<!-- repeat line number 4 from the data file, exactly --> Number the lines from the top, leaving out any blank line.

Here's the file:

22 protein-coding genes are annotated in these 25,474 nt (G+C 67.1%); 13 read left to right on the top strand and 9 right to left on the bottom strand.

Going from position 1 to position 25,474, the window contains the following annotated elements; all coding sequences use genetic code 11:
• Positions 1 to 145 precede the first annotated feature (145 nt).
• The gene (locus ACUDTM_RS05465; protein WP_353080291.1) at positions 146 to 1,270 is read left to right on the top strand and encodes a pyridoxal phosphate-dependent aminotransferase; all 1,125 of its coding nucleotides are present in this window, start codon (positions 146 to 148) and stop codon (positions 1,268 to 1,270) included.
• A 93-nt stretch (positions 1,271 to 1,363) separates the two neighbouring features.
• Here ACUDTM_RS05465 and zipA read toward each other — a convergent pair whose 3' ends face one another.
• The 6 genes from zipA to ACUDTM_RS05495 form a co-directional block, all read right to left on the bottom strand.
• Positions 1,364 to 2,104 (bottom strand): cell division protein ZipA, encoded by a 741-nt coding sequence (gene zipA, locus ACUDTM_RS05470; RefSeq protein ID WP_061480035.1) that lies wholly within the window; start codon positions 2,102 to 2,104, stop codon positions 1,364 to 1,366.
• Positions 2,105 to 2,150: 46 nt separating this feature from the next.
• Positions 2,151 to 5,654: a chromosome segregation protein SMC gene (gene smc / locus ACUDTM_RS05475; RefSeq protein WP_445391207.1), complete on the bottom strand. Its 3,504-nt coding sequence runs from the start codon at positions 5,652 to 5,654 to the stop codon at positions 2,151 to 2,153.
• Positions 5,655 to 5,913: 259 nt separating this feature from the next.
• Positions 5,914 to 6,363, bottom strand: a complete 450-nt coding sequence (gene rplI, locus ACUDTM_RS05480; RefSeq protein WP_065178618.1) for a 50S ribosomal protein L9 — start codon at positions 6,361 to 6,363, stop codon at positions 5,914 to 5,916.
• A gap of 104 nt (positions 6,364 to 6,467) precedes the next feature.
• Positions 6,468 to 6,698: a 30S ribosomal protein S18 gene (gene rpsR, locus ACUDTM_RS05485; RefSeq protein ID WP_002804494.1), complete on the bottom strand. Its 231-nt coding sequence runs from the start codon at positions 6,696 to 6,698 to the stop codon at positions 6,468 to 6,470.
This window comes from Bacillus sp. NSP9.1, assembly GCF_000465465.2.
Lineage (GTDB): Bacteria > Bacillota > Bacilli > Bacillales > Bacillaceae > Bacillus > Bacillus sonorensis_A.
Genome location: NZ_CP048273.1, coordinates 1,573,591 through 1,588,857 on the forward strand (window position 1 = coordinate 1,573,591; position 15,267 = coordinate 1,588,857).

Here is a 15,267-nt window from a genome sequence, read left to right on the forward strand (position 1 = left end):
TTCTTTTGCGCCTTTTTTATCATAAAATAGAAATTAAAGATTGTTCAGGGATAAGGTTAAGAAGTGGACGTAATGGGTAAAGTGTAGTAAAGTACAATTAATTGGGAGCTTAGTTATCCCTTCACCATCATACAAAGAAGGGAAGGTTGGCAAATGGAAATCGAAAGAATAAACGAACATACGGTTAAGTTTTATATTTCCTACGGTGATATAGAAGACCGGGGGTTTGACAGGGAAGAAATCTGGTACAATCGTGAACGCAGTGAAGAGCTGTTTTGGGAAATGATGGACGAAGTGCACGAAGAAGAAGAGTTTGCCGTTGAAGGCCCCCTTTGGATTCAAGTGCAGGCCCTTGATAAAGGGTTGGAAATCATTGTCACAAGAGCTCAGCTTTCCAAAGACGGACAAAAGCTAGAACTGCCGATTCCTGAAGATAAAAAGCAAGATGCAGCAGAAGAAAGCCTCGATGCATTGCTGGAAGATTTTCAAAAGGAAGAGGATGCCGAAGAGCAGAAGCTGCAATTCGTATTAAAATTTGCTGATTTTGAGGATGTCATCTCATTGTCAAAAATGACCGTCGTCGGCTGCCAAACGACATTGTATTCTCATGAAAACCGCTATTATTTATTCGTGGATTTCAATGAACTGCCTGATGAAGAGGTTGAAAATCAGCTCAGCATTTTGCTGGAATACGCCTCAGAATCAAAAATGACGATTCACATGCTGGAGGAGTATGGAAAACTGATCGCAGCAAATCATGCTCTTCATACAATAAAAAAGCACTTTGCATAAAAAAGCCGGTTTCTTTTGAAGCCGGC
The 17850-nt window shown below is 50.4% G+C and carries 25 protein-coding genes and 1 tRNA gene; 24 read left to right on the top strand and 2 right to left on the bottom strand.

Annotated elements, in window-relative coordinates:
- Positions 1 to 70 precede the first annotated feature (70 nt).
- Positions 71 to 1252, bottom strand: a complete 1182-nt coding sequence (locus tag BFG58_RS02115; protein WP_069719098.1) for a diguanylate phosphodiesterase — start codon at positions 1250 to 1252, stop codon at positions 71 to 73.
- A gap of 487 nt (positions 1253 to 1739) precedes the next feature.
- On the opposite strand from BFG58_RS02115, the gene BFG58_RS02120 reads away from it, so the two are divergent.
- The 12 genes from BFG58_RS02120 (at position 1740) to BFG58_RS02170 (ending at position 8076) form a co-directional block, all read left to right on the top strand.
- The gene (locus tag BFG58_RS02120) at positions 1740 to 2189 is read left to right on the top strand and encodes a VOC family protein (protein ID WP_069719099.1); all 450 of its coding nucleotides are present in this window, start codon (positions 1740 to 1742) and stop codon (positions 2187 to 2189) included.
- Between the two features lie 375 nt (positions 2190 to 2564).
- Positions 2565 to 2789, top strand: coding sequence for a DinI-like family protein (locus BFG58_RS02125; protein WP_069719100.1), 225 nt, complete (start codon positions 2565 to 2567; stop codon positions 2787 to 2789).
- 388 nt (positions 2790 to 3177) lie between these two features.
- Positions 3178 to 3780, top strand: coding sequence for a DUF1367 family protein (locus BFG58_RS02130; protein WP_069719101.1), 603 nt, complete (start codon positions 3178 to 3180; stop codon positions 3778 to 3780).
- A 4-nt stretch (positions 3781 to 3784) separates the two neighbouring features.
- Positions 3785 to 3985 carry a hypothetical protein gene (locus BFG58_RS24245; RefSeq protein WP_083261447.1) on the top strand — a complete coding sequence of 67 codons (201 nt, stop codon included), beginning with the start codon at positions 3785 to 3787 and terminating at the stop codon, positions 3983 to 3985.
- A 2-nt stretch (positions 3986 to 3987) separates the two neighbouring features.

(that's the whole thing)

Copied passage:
• The gene (locus ACUDTM_RS05465; protein WP_353080291.1) at positions 146 to 1,270 is read left to right on the top strand and encodes a pyridoxal phosphate-dependent aminotransferase; all 1,125 of its coding nucleotides are present in this window, start codon (positions 146 to 148) and stop codon (positions 1,268 to 1,270) included.